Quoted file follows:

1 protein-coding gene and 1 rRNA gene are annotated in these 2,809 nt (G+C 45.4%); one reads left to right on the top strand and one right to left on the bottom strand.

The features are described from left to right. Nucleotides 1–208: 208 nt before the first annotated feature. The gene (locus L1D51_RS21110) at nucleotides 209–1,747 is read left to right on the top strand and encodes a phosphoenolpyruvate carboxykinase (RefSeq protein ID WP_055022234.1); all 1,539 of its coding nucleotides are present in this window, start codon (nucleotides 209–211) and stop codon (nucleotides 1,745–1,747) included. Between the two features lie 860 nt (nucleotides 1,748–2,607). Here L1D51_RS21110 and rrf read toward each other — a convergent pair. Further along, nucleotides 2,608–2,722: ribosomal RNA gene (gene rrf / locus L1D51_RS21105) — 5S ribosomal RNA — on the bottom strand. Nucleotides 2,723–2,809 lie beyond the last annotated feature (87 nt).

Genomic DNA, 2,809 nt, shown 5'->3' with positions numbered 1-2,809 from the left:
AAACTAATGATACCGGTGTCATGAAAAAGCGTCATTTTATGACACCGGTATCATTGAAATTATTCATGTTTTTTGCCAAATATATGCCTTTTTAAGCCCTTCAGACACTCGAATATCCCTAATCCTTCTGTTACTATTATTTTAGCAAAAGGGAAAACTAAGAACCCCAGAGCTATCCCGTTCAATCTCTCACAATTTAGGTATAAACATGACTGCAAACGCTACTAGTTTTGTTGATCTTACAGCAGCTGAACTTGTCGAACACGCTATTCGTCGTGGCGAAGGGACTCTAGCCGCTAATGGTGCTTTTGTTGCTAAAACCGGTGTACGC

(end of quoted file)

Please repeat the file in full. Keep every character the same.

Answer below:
1 protein-coding gene and 1 rRNA gene are annotated in these 2,809 nt (G+C 45.4%); one reads left to right on the top strand and one right to left on the bottom strand.

The features are described from left to right. Nucleotides 1–208: 208 nt before the first annotated feature. The gene (locus L1D51_RS21110) at nucleotides 209–1,747 is read left to right on the top strand and encodes a phosphoenolpyruvate carboxykinase (RefSeq protein ID WP_055022234.1); all 1,539 of its coding nucleotides are present in this window, start codon (nucleotides 209–211) and stop codon (nucleotides 1,745–1,747) included. Between the two features lie 860 nt (nucleotides 1,748–2,607). Here L1D51_RS21110 and rrf read toward each other — a convergent pair. Further along, nucleotides 2,608–2,722: ribosomal RNA gene (gene rrf / locus L1D51_RS21105) — 5S ribosomal RNA — on the bottom strand. Nucleotides 2,723–2,809 lie beyond the last annotated feature (87 nt).

Genomic DNA, 2,809 nt, shown 5'->3' with positions numbered 1-2,809 from the left:
AAACTAATGATACCGGTGTCATGAAAAAGCGTCATTTTATGACACCGGTATCATTGAAATTATTCATGTTTTTTGCCAAATATATGCCTTTTTAAGCCCTTCAGACACTCGAATATCCCTAATCCTTCTGTTACTATTATTTTAGCAAAAGGGAAAACTAAGAACCCCAGAGCTATCCCGTTCAATCTCTCACAATTTAGGTATAAACATGACTGCAAACGCTACTAGTTTTGTTGATCTTACAGCAGCTGAACTTGTCGAACACGCTATTCGTCGTGGCGAAGGGACTCTAGCCGCTAATGGTGCTTTTGTTGCTAAAACCGGTGTACGC